Growth in personal income in Maine has lagged behind most of the rest of the country since the Great Recession began in 2007, but jumped ahead in the past year, an economic analysis indicates.

The study, by the Pew Charitable Trusts, found that the average annual increase in personal income was just 1.0 percent in Maine from the final quarter of 2007 to the first three months of this year. That increase exceeded personal income growth in only two states – Nevada and Illinois – and was less than the national average growth rate of 1.7 percent. Two other states – Connecticut and Arizona – matched the personal income growth in Maine during the period.

North Dakota had the strongest personal income growth during the recovery, posting an average annual increase of 4.7 percent, but like Maine, reversed course over the past year: While Maine’s income growth over the last year was the second strongest in the country at 4.6 percent, North Dakota was one of only three states to see personal income drop, declining 3.9 percent for the year. Falling oil prices hurt employment in that state and caused the decline in personal income growth. Three other poor-performing states – Wyoming, Oklahoma and Alaska – were also likely affected by the declining fortunes of the mining sector, which includes coal, natural gas and oil production.

Maine’s personal income growth for the past year trailed only neighboring New Hampshire, where personal income grew 5.4 percent.

Charles Lawton, an economist with Maine-based Planning Decisions and a columnist for the Portland Press Herald, said the income figures reflect a recovery that has been uneven throughout the country.

“The primary reason for this variation is regional specialization,” he said, pointing to states in the oil patch. Those states came back strong once the recession ended, but have been hit hard by the sharp decline in oil, natural gas and coal prices over the last two years.

Lawton said states with large metro areas have also benefited from a continuing migration from rural areas to bigger cities.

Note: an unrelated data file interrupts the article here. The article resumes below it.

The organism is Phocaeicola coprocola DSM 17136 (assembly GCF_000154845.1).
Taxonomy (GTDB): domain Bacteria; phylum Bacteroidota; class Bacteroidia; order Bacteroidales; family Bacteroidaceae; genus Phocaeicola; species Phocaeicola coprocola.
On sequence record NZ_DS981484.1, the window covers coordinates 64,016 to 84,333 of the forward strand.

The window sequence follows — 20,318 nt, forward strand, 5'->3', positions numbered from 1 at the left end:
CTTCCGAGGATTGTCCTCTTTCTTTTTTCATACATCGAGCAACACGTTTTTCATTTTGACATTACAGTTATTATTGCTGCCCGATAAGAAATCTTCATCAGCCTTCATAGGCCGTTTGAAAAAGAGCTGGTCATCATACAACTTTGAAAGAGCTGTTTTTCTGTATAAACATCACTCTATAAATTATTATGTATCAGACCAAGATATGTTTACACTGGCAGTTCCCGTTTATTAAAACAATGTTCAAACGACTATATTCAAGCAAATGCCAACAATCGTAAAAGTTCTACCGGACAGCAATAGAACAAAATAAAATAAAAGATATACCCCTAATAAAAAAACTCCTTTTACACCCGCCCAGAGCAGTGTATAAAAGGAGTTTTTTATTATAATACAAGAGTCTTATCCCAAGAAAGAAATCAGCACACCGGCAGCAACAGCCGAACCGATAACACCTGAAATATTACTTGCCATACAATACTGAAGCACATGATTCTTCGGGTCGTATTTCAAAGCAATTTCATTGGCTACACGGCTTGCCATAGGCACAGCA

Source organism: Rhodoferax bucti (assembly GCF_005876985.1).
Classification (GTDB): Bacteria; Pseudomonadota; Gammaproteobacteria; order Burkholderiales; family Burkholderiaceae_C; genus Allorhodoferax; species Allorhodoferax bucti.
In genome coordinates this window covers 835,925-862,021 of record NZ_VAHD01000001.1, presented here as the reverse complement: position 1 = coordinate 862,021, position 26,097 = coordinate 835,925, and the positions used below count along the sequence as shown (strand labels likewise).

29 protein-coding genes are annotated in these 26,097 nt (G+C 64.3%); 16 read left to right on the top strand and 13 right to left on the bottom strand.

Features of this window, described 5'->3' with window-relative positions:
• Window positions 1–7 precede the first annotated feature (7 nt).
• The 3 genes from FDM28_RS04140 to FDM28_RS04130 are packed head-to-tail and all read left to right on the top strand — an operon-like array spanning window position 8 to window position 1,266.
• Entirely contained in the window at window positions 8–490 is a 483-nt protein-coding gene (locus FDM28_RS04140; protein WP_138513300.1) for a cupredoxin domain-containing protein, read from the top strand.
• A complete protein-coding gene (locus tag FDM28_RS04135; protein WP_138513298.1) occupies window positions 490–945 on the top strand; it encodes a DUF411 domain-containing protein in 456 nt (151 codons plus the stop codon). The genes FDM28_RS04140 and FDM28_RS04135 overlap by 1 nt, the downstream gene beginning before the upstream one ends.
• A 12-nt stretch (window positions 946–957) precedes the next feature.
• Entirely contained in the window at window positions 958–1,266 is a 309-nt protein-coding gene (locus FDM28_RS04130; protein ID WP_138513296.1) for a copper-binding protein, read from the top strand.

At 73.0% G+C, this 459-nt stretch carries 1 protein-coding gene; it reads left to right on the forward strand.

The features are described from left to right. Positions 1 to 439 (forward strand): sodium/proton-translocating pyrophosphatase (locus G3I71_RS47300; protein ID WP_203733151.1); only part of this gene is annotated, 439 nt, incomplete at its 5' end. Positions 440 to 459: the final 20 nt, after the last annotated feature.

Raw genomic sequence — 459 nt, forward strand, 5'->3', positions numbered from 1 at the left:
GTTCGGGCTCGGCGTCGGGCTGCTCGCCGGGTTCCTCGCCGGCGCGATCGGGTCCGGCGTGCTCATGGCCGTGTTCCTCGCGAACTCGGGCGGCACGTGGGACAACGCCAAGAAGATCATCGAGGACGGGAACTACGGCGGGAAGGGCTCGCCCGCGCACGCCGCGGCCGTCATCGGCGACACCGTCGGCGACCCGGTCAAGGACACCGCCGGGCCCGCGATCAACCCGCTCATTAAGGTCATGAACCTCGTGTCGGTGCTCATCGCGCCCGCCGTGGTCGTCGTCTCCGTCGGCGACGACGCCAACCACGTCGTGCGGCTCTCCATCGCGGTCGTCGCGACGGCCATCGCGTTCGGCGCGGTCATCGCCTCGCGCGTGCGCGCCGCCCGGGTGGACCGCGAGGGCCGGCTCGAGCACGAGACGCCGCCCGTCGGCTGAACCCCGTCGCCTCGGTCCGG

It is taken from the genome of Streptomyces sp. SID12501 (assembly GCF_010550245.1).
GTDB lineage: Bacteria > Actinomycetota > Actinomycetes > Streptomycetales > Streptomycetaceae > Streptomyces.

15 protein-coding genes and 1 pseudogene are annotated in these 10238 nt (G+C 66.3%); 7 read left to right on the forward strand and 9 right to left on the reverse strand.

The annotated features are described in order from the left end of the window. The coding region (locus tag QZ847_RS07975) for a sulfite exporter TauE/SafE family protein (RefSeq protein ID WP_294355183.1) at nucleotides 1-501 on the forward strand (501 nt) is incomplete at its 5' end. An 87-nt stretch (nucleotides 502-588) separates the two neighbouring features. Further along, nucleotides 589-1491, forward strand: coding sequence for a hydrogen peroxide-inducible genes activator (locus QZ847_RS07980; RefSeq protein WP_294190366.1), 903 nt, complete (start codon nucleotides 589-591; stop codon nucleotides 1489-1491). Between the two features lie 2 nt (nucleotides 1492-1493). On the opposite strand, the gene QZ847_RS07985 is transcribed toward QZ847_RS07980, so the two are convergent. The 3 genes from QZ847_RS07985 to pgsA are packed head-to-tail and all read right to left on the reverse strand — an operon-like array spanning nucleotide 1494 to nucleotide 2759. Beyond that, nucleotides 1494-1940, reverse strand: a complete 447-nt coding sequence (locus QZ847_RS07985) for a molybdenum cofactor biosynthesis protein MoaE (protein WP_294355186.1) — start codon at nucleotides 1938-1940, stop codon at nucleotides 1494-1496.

Maine’s state economist agreed, and also pointed out that the comparison of the first quarter of this year to the first three months of 2015 might paint a more positive picture for Maine.

That period in early 2015, Amanda Rector said, “was a weak quarter nationally and particularly bad in New England, where we had a harsh winter.” By comparison, the beginning of 2016 was much milder, which meant lower heating bills and more disposable income. That, along with low inflation, has helped the state economy this year, she said.

But both Lawton and Rector said Maine still has economic problems that will limit future growth.

“Without robust population growth, the aging of Maine’s existing population will lead to fewer available workers, meaning wages and salaries might start to see higher increases as businesses seek to attract workers,” she said in an email, but “if Maine is to see continued personal income growth, policymakers will need to address those things that have contributed to the below-average growth over the past few years. This includes attracting more people to the state (workers, business owners, investors).”

Lawton agreed.

“Longer term, we remain limited by our demographic imbalance,” he said. “To maintain earned income growth, as opposed to property and transfer income, we need more people, increasing the availability of cheaper alternative energy sources for heating and transportation, and making Maine a place where a variety of industries can thrive – especially those with higher average wages.”